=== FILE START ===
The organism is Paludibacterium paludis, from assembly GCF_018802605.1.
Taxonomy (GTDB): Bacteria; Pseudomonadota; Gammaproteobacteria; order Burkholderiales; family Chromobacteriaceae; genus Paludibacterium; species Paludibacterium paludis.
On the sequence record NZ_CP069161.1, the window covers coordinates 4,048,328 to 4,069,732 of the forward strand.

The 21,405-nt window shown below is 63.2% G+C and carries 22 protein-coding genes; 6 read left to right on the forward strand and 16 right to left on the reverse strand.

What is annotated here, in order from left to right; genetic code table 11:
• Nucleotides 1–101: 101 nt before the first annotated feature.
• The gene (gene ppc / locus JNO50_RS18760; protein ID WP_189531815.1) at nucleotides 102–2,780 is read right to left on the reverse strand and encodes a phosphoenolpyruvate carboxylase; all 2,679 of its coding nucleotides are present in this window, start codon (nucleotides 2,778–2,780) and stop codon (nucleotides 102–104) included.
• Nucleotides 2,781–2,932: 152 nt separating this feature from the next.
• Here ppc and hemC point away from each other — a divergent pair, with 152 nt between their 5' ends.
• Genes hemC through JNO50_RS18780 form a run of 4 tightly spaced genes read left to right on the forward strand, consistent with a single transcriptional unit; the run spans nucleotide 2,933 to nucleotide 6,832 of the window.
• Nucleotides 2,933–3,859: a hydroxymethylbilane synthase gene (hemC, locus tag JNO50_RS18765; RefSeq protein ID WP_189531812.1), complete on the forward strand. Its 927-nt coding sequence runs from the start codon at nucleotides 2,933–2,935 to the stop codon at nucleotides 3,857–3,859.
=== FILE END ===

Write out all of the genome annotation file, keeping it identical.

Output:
The organism is Paludibacterium paludis, from assembly GCF_018802605.1.
Taxonomy (GTDB): Bacteria; Pseudomonadota; Gammaproteobacteria; order Burkholderiales; family Chromobacteriaceae; genus Paludibacterium; species Paludibacterium paludis.
On the sequence record NZ_CP069161.1, the window covers coordinates 4,048,328 to 4,069,732 of the forward strand.

The 21,405-nt window shown below is 63.2% G+C and carries 22 protein-coding genes; 6 read left to right on the forward strand and 16 right to left on the reverse strand.

What is annotated here, in order from left to right; genetic code table 11:
• Nucleotides 1–101: 101 nt before the first annotated feature.
• The gene (gene ppc / locus JNO50_RS18760; protein ID WP_189531815.1) at nucleotides 102–2,780 is read right to left on the reverse strand and encodes a phosphoenolpyruvate carboxylase; all 2,679 of its coding nucleotides are present in this window, start codon (nucleotides 2,778–2,780) and stop codon (nucleotides 102–104) included.
• Nucleotides 2,781–2,932: 152 nt separating this feature from the next.
• Here ppc and hemC point away from each other — a divergent pair, with 152 nt between their 5' ends.
• Genes hemC through JNO50_RS18780 form a run of 4 tightly spaced genes read left to right on the forward strand, consistent with a single transcriptional unit; the run spans nucleotide 2,933 to nucleotide 6,832 of the window.
• Nucleotides 2,933–3,859: a hydroxymethylbilane synthase gene (hemC, locus tag JNO50_RS18765; RefSeq protein ID WP_189531812.1), complete on the forward strand. Its 927-nt coding sequence runs from the start codon at nucleotides 2,933–2,935 to the stop codon at nucleotides 3,857–3,859.